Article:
Mr. Wittner’s release is a good mix of guitar trio, Latin, ballads, Monk tunes, and even showcases both tuba and contra-bass clarinet. His arrangements are well thought-out; he is clearly conscious of the timbre of each instrument and the role they are able to play in the ensemble. For instance, the tuba is relegated mostly to ostinato lines and solos. On "Cloud Cover" the tuba plays the head, and then continues the melody as an ostinato underneath the solos. Also, "Faster, Smaller, Cheaper, Better" is a funky melody intermingled with free-form. The clarinet is similarly utilized. However, Howard Johnson (who plays both tuba and contra-bass clarinet) seems more comfortable and has more technical skill on the contra-bass clarinet, and is able to provide more interesting solos with the latter instrument. Contrastingly, the tuba has a slight lumbering feel and provides a slightly stilted swing feeling.
The most remarkable aspect of Mr. Wittner’s playing and writing is the harmonic complexity of both his tunes and his solos. It becomes apparent immediately with "Now We’re Here" that he is intelligent about harmonic progressions and tonal centers. Utilizing assorted scales and chords, he provides a truly exciting and interesting listening experience for the attuned jazz ear. This shines forth particularly well on the medley of "My Country ‘tis of Thee/We Shall Overcome". This tune is solo guitar and the complexity of Mr. Wittner’s mind is evident. He provides not only harmonic movement, but within that also is able to supply contrapuntal lines under the melody. Unfortunately, elsewhere on the album his melodies suffer because of his harmonic approach. They simply are not memorable. It is a matter of form versus function. Although they make wonderful sense from an harmonic approach, they simply do not provide the "catch" that invokes the listener to listen intently. This is particularly obvious on the Latin ballad, "Lonely Holiday".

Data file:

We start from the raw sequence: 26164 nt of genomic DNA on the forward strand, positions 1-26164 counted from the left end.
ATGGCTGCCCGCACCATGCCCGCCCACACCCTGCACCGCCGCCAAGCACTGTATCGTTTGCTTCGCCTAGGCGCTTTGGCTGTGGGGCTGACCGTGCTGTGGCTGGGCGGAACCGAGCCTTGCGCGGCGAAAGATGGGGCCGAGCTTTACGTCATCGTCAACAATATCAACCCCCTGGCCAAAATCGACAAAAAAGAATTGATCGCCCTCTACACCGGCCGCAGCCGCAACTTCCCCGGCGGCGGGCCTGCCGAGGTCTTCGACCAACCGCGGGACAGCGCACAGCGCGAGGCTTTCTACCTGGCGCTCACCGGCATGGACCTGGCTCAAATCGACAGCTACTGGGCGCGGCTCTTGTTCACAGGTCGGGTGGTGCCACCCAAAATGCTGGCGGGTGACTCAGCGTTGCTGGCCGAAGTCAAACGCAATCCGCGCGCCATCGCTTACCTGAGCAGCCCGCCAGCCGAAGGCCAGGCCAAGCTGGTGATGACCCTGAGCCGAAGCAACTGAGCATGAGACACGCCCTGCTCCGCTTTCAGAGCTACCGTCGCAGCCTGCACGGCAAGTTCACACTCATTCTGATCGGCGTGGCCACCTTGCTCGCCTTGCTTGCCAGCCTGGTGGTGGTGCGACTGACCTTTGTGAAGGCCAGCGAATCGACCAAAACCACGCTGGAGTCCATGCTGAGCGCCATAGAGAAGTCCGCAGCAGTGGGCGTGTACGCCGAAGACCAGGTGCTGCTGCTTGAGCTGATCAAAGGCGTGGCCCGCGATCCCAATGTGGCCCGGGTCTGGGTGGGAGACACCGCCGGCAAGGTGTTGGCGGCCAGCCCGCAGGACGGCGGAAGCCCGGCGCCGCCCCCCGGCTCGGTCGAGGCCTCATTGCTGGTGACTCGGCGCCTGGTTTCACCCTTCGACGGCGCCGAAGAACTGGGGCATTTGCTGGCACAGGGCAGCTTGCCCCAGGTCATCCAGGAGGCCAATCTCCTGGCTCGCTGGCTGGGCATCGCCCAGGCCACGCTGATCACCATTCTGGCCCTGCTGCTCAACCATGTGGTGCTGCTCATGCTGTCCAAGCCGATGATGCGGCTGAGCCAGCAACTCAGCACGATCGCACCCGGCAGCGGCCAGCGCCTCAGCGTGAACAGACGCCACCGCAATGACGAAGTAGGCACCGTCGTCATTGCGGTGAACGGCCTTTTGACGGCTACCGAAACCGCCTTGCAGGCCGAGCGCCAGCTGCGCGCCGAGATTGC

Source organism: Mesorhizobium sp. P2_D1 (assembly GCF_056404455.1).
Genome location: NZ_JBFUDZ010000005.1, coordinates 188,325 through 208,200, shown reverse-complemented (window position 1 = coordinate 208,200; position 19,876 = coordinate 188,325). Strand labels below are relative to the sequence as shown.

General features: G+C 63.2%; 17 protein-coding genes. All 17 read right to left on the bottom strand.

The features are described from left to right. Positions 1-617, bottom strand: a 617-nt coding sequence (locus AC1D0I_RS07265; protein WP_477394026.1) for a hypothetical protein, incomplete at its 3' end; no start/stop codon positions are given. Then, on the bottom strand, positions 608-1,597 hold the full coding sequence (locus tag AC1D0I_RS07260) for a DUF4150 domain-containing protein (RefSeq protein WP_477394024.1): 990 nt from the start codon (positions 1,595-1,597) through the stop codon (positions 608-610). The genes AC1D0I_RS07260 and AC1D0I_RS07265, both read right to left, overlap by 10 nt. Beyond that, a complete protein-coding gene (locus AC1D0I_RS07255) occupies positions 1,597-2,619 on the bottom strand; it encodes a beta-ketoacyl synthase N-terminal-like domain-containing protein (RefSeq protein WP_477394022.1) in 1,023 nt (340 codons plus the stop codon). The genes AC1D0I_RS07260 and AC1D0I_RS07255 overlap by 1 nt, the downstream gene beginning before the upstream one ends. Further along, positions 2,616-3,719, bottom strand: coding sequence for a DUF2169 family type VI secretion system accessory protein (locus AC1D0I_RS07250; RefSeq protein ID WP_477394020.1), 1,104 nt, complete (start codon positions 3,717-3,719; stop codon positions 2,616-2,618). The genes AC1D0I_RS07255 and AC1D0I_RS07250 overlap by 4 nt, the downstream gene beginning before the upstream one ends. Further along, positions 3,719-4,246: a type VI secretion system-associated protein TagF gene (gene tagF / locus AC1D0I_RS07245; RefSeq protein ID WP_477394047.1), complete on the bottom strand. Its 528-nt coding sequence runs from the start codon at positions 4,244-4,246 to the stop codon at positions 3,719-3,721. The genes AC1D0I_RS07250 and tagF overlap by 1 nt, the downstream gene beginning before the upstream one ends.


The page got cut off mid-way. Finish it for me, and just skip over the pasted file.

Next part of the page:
The guitar and drums often lack intensity in their playing. Although they provide speed and volume dynamically, there is a distinct absence when the tune builds. This could be due to several reasons. The first is that the band may not be together as much as one would like. The second is the possibility that their technique is simply not up to standard. The final, which I believe is most likely, is that the mixing on the CD is lacking technically. Further evidence is that the bass instruments (tuba, acoustic bass, contra-bass clarinet) are heard clearly and distinctly (in some instances the tuba is actually heard above the soloist. Finally, there is a passage in "Four in One" that the pressing of the keys on the contra-bass clarinet can be heard. Unfortunately, the album notes do not provide information pertaining to where the album was mixed or recorded.
Altogether, Now We’re Here is an above-average recording with slight diversions here and there. But Gary Wittner should be proud of his latest release as an album of musical intelligence and philosophical savvy.